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Publication numberUS4888103 A
Publication typeGrant
Application numberUS 06/903,365
Publication dateDec 19, 1989
Filing dateSep 3, 1986
Priority dateSep 3, 1986
Fee statusLapsed
Publication number06903365, 903365, US 4888103 A, US 4888103A, US-A-4888103, US4888103 A, US4888103A
InventorsJoseph A. Herbst, Hartley Owen, Paul H. Schipper
Original AssigneeHerbst Joseph A, Hartley Owen, Schipper Paul H
Export CitationBiBTeX, EndNote, RefMan
External Links: USPTO, USPTO Assignment, Espacenet
Process of stripping in a catalytic cracking operation employing a catalyst mixture which includes a shape selective medium pore silicate zeolite component
US 4888103 A
Abstract
An improved process for stripping, or desorbing, entrained hydrocarbon material and, where present, sulfur-containing material, from a catalyst mixture recovered from a catalytic cracking reaction zone is described which comprises:
(a) providing a quantity of catalyst mixture containing entrained hydrocarbon material and, optionally, sulfur-containing material, in at least one stripping zone in which a stripping gas removes said entrained hydrocarbon material and, where present, sulfur-containing material, the catalyst mixture comprising, as a first catalyst component, an amorphous and/or large pore crystalline cracking catalyst and, as a second catalyst component, a shape selective medium pore crystalline silicate zeolite catalyst, said first and second catalyst components being present in admixture within a common stripping zone or segregated into separate stripping zones; and,
(b) conducting an exothermic reaction within the common stripping zone or within the separate stripping zone containing segregated second catalyst component, the heat released by the exothermic reaction providing an increase in the temperature of the catalyst in the stripping zone which results in the removal of a greater quantity of entrained hydrocarbon material and, where present, sulfur-containing material, than that occurring in the absence of such exothermic reaction.
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Claims(20)
What is claimed is:
1. An improved process for stripping, or desorbing, entrained hydrocarbon material and where present, sulfur-containing material, from a catalyst mixture recovered from a catalytic cracking reaction zone which comprises:
(a) providing a quantity of catalyst mixture containing at least one entrained material selected from the group consisting of hydrocarbon material and sulfur-containing material, in at least one stripping zone in which a stripping gas removes said entrained material, wherein the catalyst mixture comprises a first catalyst component and a second catalyst component wherein the first catalyst component includes particles of an amorphous cracking catalyst, a large pore crystalline zeolite cracking catalyst or admixtures thereof, and, wherein the second catalyst component comprises particles of a shape selective medium pore crystalline silicate zeolite catalyst, said particles of first and second catalyst components and,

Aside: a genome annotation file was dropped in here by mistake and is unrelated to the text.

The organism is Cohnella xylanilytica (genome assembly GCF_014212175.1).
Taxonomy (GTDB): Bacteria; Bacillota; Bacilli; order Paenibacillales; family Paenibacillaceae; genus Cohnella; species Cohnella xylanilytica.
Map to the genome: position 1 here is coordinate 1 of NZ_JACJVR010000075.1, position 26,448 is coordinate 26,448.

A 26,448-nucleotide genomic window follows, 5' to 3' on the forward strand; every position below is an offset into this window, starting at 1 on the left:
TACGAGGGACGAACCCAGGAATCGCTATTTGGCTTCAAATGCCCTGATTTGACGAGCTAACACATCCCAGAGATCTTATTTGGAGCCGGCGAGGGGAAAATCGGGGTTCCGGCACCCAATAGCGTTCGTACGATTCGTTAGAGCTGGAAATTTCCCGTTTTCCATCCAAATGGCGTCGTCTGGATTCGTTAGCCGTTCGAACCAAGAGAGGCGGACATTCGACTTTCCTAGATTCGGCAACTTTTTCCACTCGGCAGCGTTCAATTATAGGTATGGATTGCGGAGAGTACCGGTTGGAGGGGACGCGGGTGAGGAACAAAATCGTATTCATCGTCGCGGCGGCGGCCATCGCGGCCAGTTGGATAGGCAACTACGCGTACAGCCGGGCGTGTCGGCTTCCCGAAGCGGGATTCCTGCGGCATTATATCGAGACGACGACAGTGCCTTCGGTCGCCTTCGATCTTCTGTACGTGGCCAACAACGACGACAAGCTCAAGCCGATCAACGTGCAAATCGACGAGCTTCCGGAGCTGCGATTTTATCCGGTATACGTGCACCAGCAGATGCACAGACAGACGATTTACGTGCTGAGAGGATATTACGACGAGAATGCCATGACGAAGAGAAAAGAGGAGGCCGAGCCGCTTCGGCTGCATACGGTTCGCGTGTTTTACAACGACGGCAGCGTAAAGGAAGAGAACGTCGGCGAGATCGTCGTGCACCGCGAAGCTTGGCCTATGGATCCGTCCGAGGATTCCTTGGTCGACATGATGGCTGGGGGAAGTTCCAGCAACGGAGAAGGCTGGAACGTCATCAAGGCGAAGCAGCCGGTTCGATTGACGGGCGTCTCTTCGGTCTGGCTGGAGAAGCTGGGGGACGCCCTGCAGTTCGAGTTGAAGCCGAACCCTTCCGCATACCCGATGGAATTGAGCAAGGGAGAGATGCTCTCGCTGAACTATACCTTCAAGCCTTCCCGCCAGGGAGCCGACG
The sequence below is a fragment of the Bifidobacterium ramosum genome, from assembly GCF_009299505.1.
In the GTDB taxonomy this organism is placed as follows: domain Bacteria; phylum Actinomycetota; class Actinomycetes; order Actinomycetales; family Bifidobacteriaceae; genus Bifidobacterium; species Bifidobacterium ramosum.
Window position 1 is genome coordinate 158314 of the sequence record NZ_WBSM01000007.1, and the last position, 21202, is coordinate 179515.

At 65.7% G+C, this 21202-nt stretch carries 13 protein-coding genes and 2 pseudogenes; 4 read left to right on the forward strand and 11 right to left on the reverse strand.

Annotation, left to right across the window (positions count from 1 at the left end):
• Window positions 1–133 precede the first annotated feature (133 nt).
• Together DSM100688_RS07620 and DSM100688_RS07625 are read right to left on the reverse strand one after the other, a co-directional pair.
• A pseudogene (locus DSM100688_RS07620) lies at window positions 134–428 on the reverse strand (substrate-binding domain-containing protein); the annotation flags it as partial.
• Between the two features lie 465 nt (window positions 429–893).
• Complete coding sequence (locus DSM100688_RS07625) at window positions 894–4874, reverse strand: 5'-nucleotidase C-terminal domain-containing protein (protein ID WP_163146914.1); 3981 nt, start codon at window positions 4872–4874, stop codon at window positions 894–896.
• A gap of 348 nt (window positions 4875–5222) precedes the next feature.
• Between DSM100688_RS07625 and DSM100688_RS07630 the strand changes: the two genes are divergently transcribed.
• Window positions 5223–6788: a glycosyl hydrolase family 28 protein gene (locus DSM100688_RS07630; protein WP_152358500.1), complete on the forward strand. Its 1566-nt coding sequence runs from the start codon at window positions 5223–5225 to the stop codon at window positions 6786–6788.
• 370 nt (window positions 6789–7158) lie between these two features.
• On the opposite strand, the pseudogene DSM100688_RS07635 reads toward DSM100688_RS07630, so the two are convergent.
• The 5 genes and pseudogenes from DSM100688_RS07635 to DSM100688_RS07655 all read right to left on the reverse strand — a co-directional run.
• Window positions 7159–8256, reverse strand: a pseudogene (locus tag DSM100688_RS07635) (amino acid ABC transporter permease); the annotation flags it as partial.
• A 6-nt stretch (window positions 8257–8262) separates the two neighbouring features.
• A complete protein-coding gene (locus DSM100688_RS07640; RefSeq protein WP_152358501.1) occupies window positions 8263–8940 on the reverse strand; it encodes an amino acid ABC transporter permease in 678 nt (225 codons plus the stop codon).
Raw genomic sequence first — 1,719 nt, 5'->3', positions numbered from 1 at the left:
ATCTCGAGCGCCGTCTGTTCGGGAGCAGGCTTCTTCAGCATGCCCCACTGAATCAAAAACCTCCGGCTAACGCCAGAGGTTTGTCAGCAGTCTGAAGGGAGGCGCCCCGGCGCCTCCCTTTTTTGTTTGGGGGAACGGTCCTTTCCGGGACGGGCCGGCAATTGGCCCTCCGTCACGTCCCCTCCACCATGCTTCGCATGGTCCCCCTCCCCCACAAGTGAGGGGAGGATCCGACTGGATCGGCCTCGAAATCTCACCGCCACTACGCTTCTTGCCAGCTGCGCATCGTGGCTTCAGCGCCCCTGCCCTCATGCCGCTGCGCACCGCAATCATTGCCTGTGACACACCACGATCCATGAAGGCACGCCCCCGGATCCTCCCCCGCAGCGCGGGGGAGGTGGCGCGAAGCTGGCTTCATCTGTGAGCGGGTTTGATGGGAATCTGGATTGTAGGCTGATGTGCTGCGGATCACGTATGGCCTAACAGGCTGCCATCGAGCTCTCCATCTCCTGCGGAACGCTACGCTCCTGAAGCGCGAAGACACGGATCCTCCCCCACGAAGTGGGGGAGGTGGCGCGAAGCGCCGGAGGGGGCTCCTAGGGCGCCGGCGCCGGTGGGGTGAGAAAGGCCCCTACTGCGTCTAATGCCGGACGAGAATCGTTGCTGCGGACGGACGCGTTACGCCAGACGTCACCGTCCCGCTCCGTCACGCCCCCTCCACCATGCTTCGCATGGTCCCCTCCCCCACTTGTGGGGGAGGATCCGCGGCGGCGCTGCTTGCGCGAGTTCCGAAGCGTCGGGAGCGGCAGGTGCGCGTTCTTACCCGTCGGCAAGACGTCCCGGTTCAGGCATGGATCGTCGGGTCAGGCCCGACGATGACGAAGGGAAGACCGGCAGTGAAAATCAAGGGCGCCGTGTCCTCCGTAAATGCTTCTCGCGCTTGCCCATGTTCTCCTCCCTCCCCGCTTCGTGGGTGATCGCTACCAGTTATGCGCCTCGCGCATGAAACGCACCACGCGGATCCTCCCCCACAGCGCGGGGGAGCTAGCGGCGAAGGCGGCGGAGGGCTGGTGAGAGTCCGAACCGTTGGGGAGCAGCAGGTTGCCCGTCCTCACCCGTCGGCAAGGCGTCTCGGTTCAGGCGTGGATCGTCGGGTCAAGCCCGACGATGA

(b) passing ethylene through the stripping zone containing the particles of said shape selective medium pore crystalline silicate zeolite catalyst, thereby conducting an exothermic reaction within the stripping zone continues the second catalyst component, the heat released by the exothermic reaction providing an increase in the temperature of the catalyst in the stripping zone which results in the removal of a greater quantity of entrained material than that occurring in the absence of such exothermic reaction.
2. The process of claim 1 wherein said exothermic reaction is carried out by introducing an ethylene-rich feed in the stripping zone containing particles of second catalyst component downstream of introduction of the stripping gas into the zone, said ethylene-rich feed undergoing exothermic conversion therein to other products.
3. The process of claim 1 wherein the exothermic reaction increases the temperature of the catalyst present within the stripping zone by at least about 50 F.
4. The process of claim 1 wherein the exothermic reaction increases the temperature of the catalyst present within the stripping zone by at least about 100 F.
5. The process of claim 1 wherein the temperature of the catalyst present within the stripping zone is increased as a result of the exothermic reaction from within the range of about 880-1150 F. to within the range of about 930-250 F.
6. The process of claim 2 wherein from about 0.5 to about 20 weight percent of ethylene-rich feed by weight of catalyst present in the stripping zone is provided.
7. The process of claim 2 wherein from about 1 to about 10 weight percent of ethylene-rich feed by weight of catalyst present in the stripping zone is provided.
8. The process of claim 1 wherein from about 5 to about 30 weight percent additional hydrocarbon material is removed compared to the same stripping operation carried out in the absence of such exothermic reaction.